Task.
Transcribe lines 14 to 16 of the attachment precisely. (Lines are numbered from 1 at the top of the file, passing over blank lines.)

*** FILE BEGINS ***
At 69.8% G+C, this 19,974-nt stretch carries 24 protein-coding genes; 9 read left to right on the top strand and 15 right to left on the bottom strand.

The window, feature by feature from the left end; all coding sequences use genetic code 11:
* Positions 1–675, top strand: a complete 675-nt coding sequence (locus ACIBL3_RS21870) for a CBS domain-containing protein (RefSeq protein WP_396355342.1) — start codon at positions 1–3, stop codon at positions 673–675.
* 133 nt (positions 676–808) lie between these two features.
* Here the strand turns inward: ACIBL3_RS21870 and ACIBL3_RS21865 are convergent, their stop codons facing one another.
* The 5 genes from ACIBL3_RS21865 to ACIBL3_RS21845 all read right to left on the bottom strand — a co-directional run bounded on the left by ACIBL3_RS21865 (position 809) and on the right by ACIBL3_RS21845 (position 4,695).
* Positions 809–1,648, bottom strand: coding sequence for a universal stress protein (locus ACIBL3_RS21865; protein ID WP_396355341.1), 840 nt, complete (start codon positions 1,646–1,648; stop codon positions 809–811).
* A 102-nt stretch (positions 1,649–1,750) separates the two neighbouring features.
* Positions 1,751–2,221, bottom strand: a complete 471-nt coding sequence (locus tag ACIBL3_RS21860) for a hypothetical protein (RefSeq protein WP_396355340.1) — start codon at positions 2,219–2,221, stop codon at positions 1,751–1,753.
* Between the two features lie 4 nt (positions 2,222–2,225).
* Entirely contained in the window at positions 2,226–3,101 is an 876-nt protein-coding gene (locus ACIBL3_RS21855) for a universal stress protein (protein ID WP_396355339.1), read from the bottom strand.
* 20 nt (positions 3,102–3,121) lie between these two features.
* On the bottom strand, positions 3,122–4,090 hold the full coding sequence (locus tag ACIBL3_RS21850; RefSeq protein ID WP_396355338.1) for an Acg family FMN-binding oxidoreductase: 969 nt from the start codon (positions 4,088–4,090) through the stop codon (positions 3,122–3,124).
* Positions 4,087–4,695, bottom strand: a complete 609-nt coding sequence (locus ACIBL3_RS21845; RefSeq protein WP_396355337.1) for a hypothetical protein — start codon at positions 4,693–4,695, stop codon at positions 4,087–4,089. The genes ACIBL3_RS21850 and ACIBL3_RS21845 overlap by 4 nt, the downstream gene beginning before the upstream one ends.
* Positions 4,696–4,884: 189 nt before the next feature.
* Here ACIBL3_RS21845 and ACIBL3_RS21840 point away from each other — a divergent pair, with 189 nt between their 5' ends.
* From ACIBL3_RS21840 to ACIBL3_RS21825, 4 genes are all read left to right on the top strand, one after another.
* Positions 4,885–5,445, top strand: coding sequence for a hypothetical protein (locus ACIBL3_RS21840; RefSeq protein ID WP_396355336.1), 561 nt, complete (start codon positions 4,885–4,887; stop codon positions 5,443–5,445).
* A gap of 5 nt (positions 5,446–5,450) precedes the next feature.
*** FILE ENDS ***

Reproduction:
* Positions 4,087–4,695, bottom strand: a complete 609-nt coding sequence (locus ACIBL3_RS21845; RefSeq protein WP_396355337.1) for a hypothetical protein — start codon at positions 4,693–4,695, stop codon at positions 4,087–4,089. The genes ACIBL3_RS21850 and ACIBL3_RS21845 overlap by 4 nt, the downstream gene beginning before the upstream one ends.
* Positions 4,696–4,884: 189 nt before the next feature.
* Here ACIBL3_RS21845 and ACIBL3_RS21840 point away from each other — a divergent pair, with 189 nt between their 5' ends.